JNN 19 July 2015 : Muslims around the world are celebrating the three-day Eid al-Fitr festival, which marks the end of the fasting month of Ramadan. with group prayers and large family gatherings.
Marking the end of the holy fasting month of Ramadan, Eid al-Fitr is one of the centerpieces of the Muslim calendar. It features large public group prayers and extended family gatherings.
The beginning and end of Islamic months are determined by the sighting of the new moon. Many Arab countries including Saudi Arabia, Gulf States , Syria , Australia , Germany and Indonesia have declared Friday the first day of Eid, but in Pakistan , India ,UK, Oman ,Morocco, Sri Lanka, and Bangladesh, Morocco, the Month of Shawal will start on Saturday.
Parents often buy gifts and new clothes for their children. Public squares, parks and zoos across the Muslim world become packed with visitors and picnickers.
With large-scale prayer services and family gatherings, Muslims around the world began celebrating Eid al-Fitr on Friday morning. The three-day Festivities marking the end of Ramadan is a time of gratitude and festivity, when many observe the holiday in their own ways across the globe.
The holiday is celebrated in many ways by Muslim cultures all over the word. The attached photos compiled of Friday’s celebrations to see how Muslims in Afghanistan, India, China and elsewhere celebrated the holy day.
Eid celebrations begin with a special prayer in mosques and open-air areas.
Eid Celebration in Syria :
Syrian President Bashar al-Assad attended Eid ul-Fitr prayers on Friday in a Damascus Mosque.
The prayers in al-Hamad Mosque were attended by senior state and Baath Party officials, Minister of Awqaf (Religious Endowments), Grand Mufti and a number of Islamic scholars, along with a crowd of people.
Following the prayers, President Assad listened to the Eid sermon delivered by Sheikh Mohammad Sharif al-Sawwaf, who led the prayers.
“Our country, the Levant, has been blessed by God, and it has remained present and kept being renewed over more than ten thousand years despite the events and calamities it went through,” said al-Sawwaf.
“It is this same blessing that has kept Syria firm and proud today after almost five years during which it faced the fiercest barbaric attack,” he added.
Eid Celebrations in Australia :
About half a million Muslims living in Australia attended Eid al-Fitr prayers and listened to the sermon on Friday morning (at 07:15 local time).
By doing so, they were the first Muslims to witness the first moments of the festival, depending on the geographical location of Australia, which is six hours ahead of Coordinated Universal Time (UTC).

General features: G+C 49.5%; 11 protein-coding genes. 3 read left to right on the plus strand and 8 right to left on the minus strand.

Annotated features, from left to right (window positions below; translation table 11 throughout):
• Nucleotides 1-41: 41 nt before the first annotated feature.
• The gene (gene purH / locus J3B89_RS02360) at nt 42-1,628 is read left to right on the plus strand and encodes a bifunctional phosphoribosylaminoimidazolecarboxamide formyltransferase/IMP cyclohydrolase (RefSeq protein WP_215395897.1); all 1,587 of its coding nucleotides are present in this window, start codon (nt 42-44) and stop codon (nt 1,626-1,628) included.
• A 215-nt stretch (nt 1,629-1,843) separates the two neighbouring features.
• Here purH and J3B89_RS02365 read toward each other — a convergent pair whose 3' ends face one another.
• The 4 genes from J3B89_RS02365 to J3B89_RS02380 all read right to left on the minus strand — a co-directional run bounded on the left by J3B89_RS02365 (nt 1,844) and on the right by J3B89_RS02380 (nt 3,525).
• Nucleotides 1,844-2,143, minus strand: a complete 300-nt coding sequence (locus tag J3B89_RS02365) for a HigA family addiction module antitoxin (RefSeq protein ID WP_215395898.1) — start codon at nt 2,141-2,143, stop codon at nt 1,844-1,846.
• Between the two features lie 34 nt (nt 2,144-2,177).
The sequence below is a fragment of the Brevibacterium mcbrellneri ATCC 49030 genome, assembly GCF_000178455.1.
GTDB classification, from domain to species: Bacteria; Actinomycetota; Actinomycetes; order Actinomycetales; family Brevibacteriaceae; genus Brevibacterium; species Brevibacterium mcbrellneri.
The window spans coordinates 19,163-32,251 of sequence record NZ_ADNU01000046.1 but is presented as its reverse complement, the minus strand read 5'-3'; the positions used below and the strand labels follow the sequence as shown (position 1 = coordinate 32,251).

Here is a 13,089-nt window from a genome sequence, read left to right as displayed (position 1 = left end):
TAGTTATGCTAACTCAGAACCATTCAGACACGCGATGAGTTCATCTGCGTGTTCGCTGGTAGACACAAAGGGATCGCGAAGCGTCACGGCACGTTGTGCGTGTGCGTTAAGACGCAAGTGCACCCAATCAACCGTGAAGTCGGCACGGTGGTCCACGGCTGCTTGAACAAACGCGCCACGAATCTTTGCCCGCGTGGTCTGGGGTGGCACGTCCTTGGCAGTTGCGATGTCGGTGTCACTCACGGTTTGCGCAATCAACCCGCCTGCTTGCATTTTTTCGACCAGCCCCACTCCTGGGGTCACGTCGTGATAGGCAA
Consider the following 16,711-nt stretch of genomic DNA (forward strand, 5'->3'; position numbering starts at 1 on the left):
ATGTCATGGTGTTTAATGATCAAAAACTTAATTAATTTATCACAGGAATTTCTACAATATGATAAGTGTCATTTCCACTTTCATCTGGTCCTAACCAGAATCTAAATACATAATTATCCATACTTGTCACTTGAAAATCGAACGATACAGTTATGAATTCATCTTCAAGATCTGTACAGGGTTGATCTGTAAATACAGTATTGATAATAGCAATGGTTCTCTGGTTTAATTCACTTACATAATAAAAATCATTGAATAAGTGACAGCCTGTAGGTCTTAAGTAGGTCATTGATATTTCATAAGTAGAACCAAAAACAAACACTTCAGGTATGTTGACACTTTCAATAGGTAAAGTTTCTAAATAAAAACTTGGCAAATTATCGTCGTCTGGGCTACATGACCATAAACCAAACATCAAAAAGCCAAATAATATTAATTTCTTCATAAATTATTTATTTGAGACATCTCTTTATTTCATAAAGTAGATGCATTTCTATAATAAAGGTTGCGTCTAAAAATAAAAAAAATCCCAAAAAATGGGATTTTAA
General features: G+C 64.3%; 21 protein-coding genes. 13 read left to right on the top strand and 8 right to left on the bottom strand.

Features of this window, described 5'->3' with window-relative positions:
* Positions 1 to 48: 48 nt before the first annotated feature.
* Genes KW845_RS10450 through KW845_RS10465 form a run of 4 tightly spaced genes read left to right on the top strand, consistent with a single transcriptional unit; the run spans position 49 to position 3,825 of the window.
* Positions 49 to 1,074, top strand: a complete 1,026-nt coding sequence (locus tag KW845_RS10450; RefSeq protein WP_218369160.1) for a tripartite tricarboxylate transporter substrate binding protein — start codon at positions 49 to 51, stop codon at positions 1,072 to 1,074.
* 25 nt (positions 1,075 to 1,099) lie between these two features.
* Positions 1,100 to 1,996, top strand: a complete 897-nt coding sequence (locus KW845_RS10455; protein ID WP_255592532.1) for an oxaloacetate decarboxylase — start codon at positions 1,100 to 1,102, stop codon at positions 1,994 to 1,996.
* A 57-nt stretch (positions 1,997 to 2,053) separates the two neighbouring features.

The main prayer was held in the Imam Ali Mosque in Lakemba, a suburb in south-western Sydney, while also dozens of prayers were held in prayer rooms in large closed halls in all Australian states because of the winter weather which prompted the replacement of public squares and parks.
This year’s Eid sermons focused on the unity of Muslim communities in Australia, and warnings against those who are pursuing to sow discord among Muslims, in a clear allusion to the anti-terrorism laws that the government is trying to apply.
It is noteworthy that there are between 205-300 mosques and Islamic centers across Australia.
Eid Celebrations in Albania :
After 30 days of fasting, prayer and worship, Albanian Muslims today celebrated Eid Al-Fitr.
They assembled at Boulevard “Martyrs of the Nation” for performing the Eid prayer.
During this celebration, the chairman of the Muslim Community of Albania, Skender Brucaj congratulated believers and all Albanians throughout the world for the feast of Eid al-Fitr, which is the symbol of peace, spiritual peace and harmony.
Brucaj also wished more prosperity, peace and tranquility for Albanians.
On this occasion, the Albanian President, Bujar Nishani conveyed a message of congratulations of Eid Al-Fitr to all Muslims worldwide.
Eid Celebrations in Germany :
German TV has broadcast live Muslim Eid prayers from a mosque in a town near Munich, a move that is the first of its kind in the country’s history.
The prayers, at 4:45am local time on Friday, were aired from the Penzberg Mosque on public TV and radio broadcaster Bayerischen Rundfunk.
The sermon marked the beginning of the Eid al-Fitr holiday and the end of the fasting month of Ramadan.
The broadcast was part of a wider two-hour coverage on the Muslim holiday that included the sermon, narration of the Islam’s holy book Quran, Islamic chanting, and speeches by Christian Catholic and Protestant priests.
Ahead of the sermon, Benjamin Idriz, the preacher who led the prayers, said the move was historic for Muslims in Germany.
“In the sermon, I will deliver messages to both Muslims and non-Muslims in Germany. I will talk about the common values, and will urge the German society to open up to Muslims and visit their mosques, and also urge Muslims to open up to the German society,” the Macedonian-born German preacher said.
The emergence of extremist groups like the Islamic State of Iraq and the Levant (ISIL) has added psychological pressure on Muslims in Germany, the 43-year-old preacher said.
He said that broadcasting the Eid program will help the Muslim community feel more welcome and as an integral part of Germany.